Tuesday, April 01, 2008

You lost my luggage?

Over the years I have had my share of running through Heathrow Airport in London. If you have ever had to get a connecting flight through Heathrow from Canada on British Airways, you usually have to take a train between Terminal 1 and Terminal 4. In fact, I had to take the train from T1 to T4 to get on my plane through Europe and I only had 45 minutes. When I saw they were opening Terminal 5, I was somewhat enthusiastic because I thought it would help eliminate the delays and all the running around. (Personal aside: I was less enthusiastic about it because I read that it would handle 20 million more passengers per year, which from an environmental perspective is appalling).

Well, it opened up a few days ago and its reported that over 20,000 baggages were lost on the way between planes and destinations. It appears the luggage system, touted as one of the most advanced in the world, was unable to handle the load because "it could not be used to process delayed bags".

In simple terms, this means flights were canceled or delayed, and people who used to fly BA are now flying on other carriers who could accommodate their needs.

So, what does this have to do with testing? Everything. A couple of things about testing here:
  • The political situation to get this terminal up and running must have been so intense that they thought this would be a temporary setback. In fact, it is but it will mean lost profits, and political attention that BA would not seek. Even the British Prime Minister was asked to comment on the situation. If I was a tester on this, I would feel it my duty to tell people the story of why their baggage is late.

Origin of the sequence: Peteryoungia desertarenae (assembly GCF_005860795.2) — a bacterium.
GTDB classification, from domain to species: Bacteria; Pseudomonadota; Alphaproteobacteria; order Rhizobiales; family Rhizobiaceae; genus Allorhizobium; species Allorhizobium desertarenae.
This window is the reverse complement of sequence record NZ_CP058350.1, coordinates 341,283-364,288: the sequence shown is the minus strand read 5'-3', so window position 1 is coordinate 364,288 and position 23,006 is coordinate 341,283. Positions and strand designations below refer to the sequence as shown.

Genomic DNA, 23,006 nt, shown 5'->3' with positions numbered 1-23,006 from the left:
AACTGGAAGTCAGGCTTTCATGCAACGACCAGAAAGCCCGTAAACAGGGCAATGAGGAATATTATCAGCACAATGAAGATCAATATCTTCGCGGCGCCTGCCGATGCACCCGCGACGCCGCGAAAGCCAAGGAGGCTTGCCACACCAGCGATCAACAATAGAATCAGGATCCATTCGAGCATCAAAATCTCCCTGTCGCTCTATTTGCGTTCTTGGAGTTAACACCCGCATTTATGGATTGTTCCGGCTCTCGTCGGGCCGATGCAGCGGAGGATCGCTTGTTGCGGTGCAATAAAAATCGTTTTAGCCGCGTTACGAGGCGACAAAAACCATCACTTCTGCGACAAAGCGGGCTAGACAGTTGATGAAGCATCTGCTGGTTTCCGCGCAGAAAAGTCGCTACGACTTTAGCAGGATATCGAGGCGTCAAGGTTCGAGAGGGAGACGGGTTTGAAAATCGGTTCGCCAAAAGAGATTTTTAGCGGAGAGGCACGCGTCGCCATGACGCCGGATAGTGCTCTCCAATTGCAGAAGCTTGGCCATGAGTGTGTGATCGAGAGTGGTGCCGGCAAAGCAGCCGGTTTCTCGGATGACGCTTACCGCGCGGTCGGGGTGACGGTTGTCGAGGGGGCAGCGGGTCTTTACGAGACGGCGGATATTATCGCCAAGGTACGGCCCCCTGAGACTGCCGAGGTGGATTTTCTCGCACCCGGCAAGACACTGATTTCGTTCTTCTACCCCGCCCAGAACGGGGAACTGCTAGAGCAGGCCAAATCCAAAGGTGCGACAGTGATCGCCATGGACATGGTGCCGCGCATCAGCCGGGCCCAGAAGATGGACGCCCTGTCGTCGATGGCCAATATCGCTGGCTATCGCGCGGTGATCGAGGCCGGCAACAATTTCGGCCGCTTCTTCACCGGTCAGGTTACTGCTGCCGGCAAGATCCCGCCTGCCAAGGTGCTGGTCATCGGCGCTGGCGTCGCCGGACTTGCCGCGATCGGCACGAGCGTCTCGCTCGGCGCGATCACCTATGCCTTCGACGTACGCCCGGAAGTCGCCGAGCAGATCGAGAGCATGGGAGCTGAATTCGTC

• To the software developers - complex systems require attention to testing too. I realize that creating a system as complex as this one requires a lot of work, but testing should have been the most important factor when making design decisions. From the Times:
Sir, The teething troubles at Teminal 5 are a startling indication of the costly problems that can arise when launching complex systems that involve computers, software, machinery and people. In terms of complex software and systems it is well known that the testing phase is the most expensive part of the development of successful systems — consuming well in excess of 50 per cent of the total development costs. Part of the problem is that testing as a subject is rarely studied in universities — it is just not very fashionable — and so many graduates have no understanding of the difficulties and intellectual challenges that the testing of complex systems presents.
Professor Mike Holcombe Department of Computer Science,
University of Sheffield

  • Use-case models and heuristics could have been used to anticipate and test for these conditions. The problem now exists that you need to test your software on a production system, so a word of advice, always use a scratch monkey.
  • I am sure that the people testing this system told people and warned them of this problem. Again, a lessons learned activity from other deployments would have been useful here.
I realize that I'm over simplifying some of the aspects of this problem, however I'd like to point out that none of my testing errors made the six o'clock news. :-)

So, I'll take this as a lesson learned: if you plan to create a monster system, make sure that you can run regression tests extremely efficiently and abstract out the hardware where ever you can. Also, think of it from the users perspective because that will give you the best idea as to where problems will occur.